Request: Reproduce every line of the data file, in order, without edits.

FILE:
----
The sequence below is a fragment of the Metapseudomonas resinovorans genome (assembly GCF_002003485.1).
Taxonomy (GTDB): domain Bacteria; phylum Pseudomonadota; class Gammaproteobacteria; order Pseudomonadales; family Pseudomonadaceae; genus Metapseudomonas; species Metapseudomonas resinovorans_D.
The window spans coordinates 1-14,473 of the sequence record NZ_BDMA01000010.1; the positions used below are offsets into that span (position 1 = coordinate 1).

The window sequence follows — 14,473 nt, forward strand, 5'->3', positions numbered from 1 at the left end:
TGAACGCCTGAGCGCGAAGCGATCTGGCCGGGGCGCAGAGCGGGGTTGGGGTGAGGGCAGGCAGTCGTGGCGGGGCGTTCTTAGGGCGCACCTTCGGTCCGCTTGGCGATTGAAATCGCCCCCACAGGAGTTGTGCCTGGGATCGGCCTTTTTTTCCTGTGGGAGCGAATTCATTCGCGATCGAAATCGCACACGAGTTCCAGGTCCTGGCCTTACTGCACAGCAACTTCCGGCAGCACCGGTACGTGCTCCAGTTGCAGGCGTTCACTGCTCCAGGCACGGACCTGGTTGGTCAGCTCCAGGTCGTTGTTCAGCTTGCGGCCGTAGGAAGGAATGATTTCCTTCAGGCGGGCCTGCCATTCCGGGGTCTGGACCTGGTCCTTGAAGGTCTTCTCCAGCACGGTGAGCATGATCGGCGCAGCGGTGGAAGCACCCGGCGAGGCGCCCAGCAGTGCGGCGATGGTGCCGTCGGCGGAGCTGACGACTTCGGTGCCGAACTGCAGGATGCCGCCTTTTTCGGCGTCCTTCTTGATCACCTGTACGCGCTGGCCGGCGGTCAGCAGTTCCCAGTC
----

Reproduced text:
The sequence below is a fragment of the Metapseudomonas resinovorans genome (assembly GCF_002003485.1).
Taxonomy (GTDB): domain Bacteria; phylum Pseudomonadota; class Gammaproteobacteria; order Pseudomonadales; family Pseudomonadaceae; genus Metapseudomonas; species Metapseudomonas resinovorans_D.
The window spans coordinates 1-14,473 of the sequence record NZ_BDMA01000010.1; the positions used below are offsets into that span (position 1 = coordinate 1).

The window sequence follows — 14,473 nt, forward strand, 5'->3', positions numbered from 1 at the left end:
TGAACGCCTGAGCGCGAAGCGATCTGGCCGGGGCGCAGAGCGGGGTTGGGGTGAGGGCAGGCAGTCGTGGCGGGGCGTTCTTAGGGCGCACCTTCGGTCCGCTTGGCGATTGAAATCGCCCCCACAGGAGTTGTGCCTGGGATCGGCCTTTTTTTCCTGTGGGAGCGAATTCATTCGCGATCGAAATCGCACACGAGTTCCAGGTCCTGGCCTTACTGCACAGCAACTTCCGGCAGCACCGGTACGTGCTCCAGTTGCAGGCGTTCACTGCTCCAGGCACGGACCTGGTTGGTCAGCTCCAGGTCGTTGTTCAGCTTGCGGCCGTAGGAAGGAATGATTTCCTTCAGGCGGGCCTGCCATTCCGGGGTCTGGACCTGGTCCTTGAAGGTCTTCTCCAGCACGGTGAGCATGATCGGCGCAGCGGTGGAAGCACCCGGCGAGGCGCCCAGCAGTGCGGCGATGGTGCCGTCGGCGGAGCTGACGACTTCGGTGCCGAACTGCAGGATGCCGCCTTTTTCGGCGTCCTTCTTGATCACCTGTACGCGCTGGCCGGCGGTCAGCAGTTCCCAGTC